On this day in 1989, the Yankees re-signed Tommy John, who was 45 years old at the time. John lost seven of the 10 starts he made in '89, and was released by the Yankees on May 30th. It would be his last stint in the majors. Of course, over two decades later, the southpaw is a bigger household name than ever, immortalized as the namesake of a surgical procedure now common among pitchers: Tommy John surgery. Here are the links for Sunday, as we celebrate the return of baseball. Pitchers and catchers report!
- Jamey Newberg provides some reasons that Michael Young is unlikely to be traded. He points out that Texas doesn't match up well with contenders looking to add offense because those contending teams don't want to give up players who will help them win in 2011.
- Jonathan Papelbon doesn't know why everyone assumes he won't be with the Red Sox after 2011, tweets Pete Abraham of the Boston Globe. However, in this piece from WEEI.com's Rob Bradford, Papelbon voices his desire to be the "number one guy" on free agency next offseason and says Rafael Soriano's contract helped set the bar for elite relievers.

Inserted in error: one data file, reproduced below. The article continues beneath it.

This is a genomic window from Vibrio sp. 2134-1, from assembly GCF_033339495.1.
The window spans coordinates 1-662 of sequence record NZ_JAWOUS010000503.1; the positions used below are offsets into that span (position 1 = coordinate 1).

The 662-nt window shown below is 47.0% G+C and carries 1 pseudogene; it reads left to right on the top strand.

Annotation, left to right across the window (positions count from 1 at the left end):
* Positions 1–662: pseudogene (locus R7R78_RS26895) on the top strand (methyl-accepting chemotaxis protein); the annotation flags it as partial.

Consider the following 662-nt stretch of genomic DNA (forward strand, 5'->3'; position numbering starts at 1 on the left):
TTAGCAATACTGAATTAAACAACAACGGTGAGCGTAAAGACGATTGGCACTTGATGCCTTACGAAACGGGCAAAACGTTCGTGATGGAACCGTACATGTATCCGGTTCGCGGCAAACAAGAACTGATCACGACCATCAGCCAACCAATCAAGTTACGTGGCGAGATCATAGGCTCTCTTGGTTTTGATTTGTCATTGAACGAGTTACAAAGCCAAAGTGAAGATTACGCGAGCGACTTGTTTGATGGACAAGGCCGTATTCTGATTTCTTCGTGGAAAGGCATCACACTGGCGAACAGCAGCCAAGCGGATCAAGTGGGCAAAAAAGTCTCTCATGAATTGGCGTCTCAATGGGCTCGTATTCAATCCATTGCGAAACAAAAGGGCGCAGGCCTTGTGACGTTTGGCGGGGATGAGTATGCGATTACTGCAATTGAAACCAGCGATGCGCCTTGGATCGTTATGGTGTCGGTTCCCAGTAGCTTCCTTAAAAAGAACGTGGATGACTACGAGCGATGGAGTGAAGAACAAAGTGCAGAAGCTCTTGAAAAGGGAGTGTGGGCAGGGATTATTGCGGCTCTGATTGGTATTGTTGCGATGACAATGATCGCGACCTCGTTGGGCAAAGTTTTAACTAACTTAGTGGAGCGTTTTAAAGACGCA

- Juan C. Rodriguez of the Sun Sentinel discusses five questions about the Marlins' roster changes for 2011.
- ESPN.com's Buster Olney (Insider-only link) thinks Michael Young makes a lot of sense for the Brewers. Not only would Young represent an upgrade over Yuniesky Betancourt at shortstop, but it was GM Doug Melvin who initially acquired Young from the Blue Jays in 2000. Olney acknowledges, however, that Milwaukee's minor league system has been depleted by the Zack Greinke and Shaun Marcum deals, and the money situation might not work.
- It's been an up-and-down offseason for the Rangers, writes Randy Galloway of the Fort Worth Star-Telegram.
- The Indians view recently signed infielder Orlando Cabrera as a super utility type who could play not just second base, but also shortstop and third base as needed, according to Terry Pluto of the Cleveland Plain Dealer.